In hindsight, it seems incredible, but when Blur entered Maison Rouge – a long-gone recording studio in Fulham, West London – in August 1993 to begin sessions for what would become their third album, Parklife, it was make-or-break time. Despite having scored a UK Top 10 single in There’s No Other Way, their 1991 debut album, Leisure, saw them dabble in indie-dance while trying to figure out their identity. It’s 1993 follow-up, Modern Life Is Rubbish, was a huge step up for the group, particularly frontman and songwriter Damon Albarn, who looked to prime British pop music – The Kinks, Small Faces, XTC, Madness – for inspiration and, crucially, began writing about the world on his doorstep. But though it sowed the seeds for the mid-90s revival in British guitar music, the album didn’t find the audience it deserved. Meanwhile, Blur’s label, Food Records, was struggling. The pressure was on for Blur’s third album to deliver…
Listen to Parklife here.
“There was a feeling that the time was right”
Speaking to the NME in 2019, producer Stephen Street, who’d worked on The Smiths’ classic run of albums in the mid-80s and had been instrumental in Modern Life Is Rubbish’s change of approach, remembered the mood as sessions for Parklife began. “There was a sense of ‘this has got to work’, but at the same time, we were confident. There seemed to be a feeling that the time was right.”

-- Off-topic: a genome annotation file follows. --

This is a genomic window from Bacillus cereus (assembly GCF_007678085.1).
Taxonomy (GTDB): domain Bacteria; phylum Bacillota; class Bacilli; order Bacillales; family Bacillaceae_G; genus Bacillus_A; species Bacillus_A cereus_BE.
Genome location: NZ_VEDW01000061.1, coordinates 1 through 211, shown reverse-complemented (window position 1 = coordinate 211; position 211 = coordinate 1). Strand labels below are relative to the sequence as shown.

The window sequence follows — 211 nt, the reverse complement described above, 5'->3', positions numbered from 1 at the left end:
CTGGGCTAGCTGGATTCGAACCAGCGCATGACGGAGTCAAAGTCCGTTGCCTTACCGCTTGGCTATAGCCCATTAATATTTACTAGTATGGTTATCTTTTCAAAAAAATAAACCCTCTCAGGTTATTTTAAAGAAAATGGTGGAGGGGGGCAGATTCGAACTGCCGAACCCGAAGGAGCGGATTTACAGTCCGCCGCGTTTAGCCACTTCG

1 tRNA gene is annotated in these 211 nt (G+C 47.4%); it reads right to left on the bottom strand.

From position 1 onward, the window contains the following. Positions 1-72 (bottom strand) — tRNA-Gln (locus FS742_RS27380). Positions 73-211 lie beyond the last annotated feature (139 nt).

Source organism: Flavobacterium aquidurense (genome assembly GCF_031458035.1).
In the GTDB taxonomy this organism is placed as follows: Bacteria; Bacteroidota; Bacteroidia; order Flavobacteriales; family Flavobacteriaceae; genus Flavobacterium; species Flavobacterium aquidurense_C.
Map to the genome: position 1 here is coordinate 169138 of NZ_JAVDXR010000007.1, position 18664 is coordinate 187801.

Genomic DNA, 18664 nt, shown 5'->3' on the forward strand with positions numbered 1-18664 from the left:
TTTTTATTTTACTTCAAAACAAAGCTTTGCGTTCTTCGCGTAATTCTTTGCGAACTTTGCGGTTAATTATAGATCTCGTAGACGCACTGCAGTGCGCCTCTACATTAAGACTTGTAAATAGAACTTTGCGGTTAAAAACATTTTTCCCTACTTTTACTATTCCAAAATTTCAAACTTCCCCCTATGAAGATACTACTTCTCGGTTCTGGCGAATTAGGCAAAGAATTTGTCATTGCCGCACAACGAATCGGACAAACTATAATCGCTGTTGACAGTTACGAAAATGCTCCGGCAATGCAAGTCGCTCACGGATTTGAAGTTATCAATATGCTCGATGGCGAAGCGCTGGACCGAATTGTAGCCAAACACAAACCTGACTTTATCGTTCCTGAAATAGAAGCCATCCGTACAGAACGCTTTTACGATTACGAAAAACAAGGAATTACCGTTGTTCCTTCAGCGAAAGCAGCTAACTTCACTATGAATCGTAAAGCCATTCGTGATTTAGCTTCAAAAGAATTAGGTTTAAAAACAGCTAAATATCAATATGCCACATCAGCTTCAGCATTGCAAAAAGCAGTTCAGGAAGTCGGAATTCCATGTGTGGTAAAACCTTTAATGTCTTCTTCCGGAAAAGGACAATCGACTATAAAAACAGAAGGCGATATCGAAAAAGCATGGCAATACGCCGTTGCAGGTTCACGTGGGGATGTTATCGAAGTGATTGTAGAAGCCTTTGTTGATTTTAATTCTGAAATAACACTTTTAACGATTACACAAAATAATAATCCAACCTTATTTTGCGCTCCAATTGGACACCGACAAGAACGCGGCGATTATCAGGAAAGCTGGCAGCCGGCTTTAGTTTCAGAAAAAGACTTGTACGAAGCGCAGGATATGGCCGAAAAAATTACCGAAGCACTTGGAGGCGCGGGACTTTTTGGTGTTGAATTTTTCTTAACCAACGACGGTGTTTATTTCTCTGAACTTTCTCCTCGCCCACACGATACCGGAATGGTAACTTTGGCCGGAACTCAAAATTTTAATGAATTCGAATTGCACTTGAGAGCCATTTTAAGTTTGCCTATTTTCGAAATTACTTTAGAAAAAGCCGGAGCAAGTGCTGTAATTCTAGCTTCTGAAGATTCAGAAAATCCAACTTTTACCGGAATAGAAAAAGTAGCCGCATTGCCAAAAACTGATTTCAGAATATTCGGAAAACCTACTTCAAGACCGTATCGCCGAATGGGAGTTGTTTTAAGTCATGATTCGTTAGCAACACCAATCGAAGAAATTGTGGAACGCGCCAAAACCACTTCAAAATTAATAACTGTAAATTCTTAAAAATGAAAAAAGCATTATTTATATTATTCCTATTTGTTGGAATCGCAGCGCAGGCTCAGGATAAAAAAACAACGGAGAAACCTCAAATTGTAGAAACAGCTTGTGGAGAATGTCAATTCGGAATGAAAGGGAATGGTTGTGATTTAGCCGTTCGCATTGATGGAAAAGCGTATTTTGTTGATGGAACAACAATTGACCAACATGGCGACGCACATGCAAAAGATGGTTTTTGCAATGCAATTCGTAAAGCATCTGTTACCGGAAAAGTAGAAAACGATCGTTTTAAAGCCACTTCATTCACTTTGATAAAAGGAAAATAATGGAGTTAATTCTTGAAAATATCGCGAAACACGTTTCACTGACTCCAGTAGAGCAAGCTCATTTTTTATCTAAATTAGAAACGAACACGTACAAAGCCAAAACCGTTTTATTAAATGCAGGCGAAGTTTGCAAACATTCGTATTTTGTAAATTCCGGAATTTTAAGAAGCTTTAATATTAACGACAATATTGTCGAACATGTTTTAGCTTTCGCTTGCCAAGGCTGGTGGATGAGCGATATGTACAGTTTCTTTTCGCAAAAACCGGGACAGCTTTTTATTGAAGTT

Blur were one of a clutch of new British bands who wrote songs about the things they knew, rather than looking to the US for inspiration, creating an excitement around homegrown guitar music not seen since the British Invasion of the 60s. Suede celebrated outsiderdom while finding grit and glamour in kitchen-sink drama; Oasis’ debut album was a rush of aspiration and hedonism; Pulp observed the seedy underbelly of everyday life with an arched eyebrow. Blur, meanwhile, dealt in kitsch and nostalgia while making cynical – or at least arch – examinations of the trappings of modern life. The successes of each of these very different groups had a cumulative effect, moving what had previously been considered indie music into the mainstream.
“I create these characters but I can’t really be them”
Albarn’s new material seized the moment. One of the first songs attempted at the Parklife sessions was the title track, as Stephen Street told Uncut in 2014: “They’d played it at Reading that summer, and they’d played it at the Astoria [in London, on 4 June 1993], too, but they were thoroughly sick of it by now. Damon was trying to do the vocal, but he was very unhappy with it, so they kept dismissing it, putting it to the back of the queue.”
Though Albarn usually wrote in character, he felt that his attempts at singing the song’s verses seemed flat and inauthentic. “I create these characters but I can’t really be them,” he later told Select. “It’s too difficult.” Meanwhile, he’d approached the actor Phil Daniels, best known for his starring role in the 1979 film Quadrophenia, about adding narration to a waltz he’d written called The Debt Collector. When Albarn struggled with that lyric, Daniels was asked to try Parklife instead. The actor was the perfect fit. Adding spark and humour to a song that may otherwise have been abandoned, he helped it became one of Blur’s most recognisable tracks, serving as a catalyst for the rest of the album.